The primary cost that could be associated with the proposed exemptive order is the burden that may arise from subjecting transactions in ST gold futures contracts, and thereby the market participants transacting in such contracts, to the dual regulation of security futures by the Commission and the SEC. Potential costs arising from dual regulation, however, are outweighed by the legal certainty and additional benefits that could arise from the issuance of the proposed exemptive order. For example, permitting the trading of ST gold futures contracts on OneChicago, through the issuance of the proposed exemptive order, could facilitate price discovery for gold and gold-linked interests given that a liquid market in ST gold futures contracts would serve as an additional source for discerning the appropriate market value of gold. As discussed previously, the issuance of the proposed exemptive order may also foster competition by bringing a new derivatives product to market expeditiously without negatively impacting potential innovations in other markets for other commodities.

In addition, the issuance of the proposed exemptive order would not result in any costs in terms of reduced protections for Commission-regulated markets or market participants. Transactions in ST gold futures contracts, pursuant to the proposed exemption, would be executed on OneChicago as security futures and would be subject to extensive and detailed regulation by the SEC and the Commission. Consequently, only intermediaries registered or notice-registered with the Commission and the SEC would be able to solicit, accept orders for, or deal in any transactions in connection with ST gold futures contracts. The implementation of an exemption, under these circumstances, would not negatively impact any applicable regulatory measure designed to protect market participants or the public interest. With respect to financial integrity, The Options Clearing Corporation, as both a derivatives clearing organization registered as such with the Commission and a clearing agency registered as such with the SEC, would carry out the clearing and settlement of OneChicago's ST gold futures contracts, including directing appropriate arrangements for the payment and physical delivery of the Shares that would underlie the ST gold futures contracts.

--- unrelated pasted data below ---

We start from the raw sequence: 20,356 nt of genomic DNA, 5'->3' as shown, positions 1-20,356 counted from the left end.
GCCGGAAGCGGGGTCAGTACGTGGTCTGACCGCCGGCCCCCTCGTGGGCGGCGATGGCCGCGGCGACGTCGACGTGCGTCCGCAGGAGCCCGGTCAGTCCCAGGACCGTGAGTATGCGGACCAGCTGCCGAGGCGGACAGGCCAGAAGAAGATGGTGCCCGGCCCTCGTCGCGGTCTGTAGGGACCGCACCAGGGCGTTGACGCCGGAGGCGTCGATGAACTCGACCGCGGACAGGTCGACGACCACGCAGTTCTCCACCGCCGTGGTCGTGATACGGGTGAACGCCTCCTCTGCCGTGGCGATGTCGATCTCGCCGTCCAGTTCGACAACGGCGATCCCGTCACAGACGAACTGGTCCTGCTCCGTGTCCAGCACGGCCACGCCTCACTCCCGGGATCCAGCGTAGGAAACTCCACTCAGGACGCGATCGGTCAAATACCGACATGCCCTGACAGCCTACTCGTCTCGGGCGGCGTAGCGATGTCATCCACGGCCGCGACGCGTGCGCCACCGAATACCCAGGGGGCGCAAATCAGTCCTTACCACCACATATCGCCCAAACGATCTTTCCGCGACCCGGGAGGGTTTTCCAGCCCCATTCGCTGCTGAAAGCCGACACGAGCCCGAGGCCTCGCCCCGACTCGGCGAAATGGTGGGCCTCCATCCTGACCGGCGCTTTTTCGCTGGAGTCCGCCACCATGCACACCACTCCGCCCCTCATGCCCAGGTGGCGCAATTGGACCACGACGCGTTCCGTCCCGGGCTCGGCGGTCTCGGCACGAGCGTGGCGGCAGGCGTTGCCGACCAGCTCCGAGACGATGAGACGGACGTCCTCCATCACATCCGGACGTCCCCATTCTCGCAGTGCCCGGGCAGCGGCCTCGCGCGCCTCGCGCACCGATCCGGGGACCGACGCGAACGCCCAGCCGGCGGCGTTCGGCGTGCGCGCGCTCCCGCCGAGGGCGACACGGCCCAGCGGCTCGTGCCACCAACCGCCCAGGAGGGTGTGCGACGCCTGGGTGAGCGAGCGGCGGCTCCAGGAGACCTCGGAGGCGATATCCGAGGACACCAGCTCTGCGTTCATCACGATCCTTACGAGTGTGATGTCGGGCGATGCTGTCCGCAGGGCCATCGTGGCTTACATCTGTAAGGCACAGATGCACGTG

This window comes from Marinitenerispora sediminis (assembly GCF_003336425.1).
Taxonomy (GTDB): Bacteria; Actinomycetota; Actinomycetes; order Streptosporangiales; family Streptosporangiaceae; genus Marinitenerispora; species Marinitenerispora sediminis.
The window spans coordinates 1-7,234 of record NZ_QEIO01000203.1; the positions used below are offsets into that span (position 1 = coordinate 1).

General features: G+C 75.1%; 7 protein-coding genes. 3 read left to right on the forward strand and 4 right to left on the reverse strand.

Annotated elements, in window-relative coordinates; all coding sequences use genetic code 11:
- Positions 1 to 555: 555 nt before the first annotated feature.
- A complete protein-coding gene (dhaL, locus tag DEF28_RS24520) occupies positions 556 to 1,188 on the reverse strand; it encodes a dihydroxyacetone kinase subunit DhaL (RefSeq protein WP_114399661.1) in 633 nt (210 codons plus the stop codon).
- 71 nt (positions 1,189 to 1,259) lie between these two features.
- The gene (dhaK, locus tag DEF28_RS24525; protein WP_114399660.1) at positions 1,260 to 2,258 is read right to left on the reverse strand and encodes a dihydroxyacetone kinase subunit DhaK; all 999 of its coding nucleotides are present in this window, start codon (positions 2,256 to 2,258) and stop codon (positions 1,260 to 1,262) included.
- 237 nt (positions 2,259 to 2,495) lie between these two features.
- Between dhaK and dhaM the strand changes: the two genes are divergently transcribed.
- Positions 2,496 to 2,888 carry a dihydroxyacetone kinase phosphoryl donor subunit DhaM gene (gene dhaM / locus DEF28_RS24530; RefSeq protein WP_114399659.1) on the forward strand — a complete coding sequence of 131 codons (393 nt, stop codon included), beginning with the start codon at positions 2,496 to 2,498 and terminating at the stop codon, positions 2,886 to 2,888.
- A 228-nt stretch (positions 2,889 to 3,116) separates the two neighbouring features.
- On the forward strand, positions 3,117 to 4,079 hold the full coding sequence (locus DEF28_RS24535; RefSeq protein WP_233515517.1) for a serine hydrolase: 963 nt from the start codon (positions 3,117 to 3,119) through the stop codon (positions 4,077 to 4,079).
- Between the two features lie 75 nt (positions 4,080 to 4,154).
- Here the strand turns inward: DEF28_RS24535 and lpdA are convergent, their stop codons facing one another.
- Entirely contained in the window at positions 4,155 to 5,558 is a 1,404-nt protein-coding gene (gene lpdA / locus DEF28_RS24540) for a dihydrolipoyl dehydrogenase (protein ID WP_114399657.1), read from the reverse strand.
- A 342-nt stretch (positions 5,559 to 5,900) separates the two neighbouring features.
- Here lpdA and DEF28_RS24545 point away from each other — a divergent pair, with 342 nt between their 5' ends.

After considering the factors presented in this release, the Commission has determined to seek comment on the proposed order as discussed above.

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Issued in Washington, DC, on March 10, 2008 by the Commission.

David A. Stawick,

Secretary of the Commission.

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Footnotes

1.  streetTRACKS® is a registered service mark of State Street Corporation, an affiliate of State Street Global Markets, LLC, the marketing agent for the streetTRACKS® Gold Trust.

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4.  OneChicago is jointly owned by the CME Group, Inc., IB Exchange Corp., and the Chicago Board Options Exchange.

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5.  In accordance with Section 2(a)(9)(B)(i) of the Act, Commission staff forwarded the new contract filing to the Securities and Exchange Commission, the U.S. Department of Treasury and the Board of Governors of the Federal Reserve System on October 29, 2007. No comments were received in response to this correspondence. On January 4, 2008, the Exchange filed a rule amendment concerning minimum price fluctuations to supplement its initial submission.

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6.  7 U.S.C. 7a-2(c)(2), 17 CFR 40.5, 41.23.

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7.  Commission Regulations 40.5(c) and 40.7(a)(1) allow the Commission, and certain staff acting pursuant to delegated authority, to extend the 45-day fast-track review period by an additional 45 days if the product raises novel or complex issues requiring additional time for review. 17 CFR 40.5(c), 40.7(a)(1).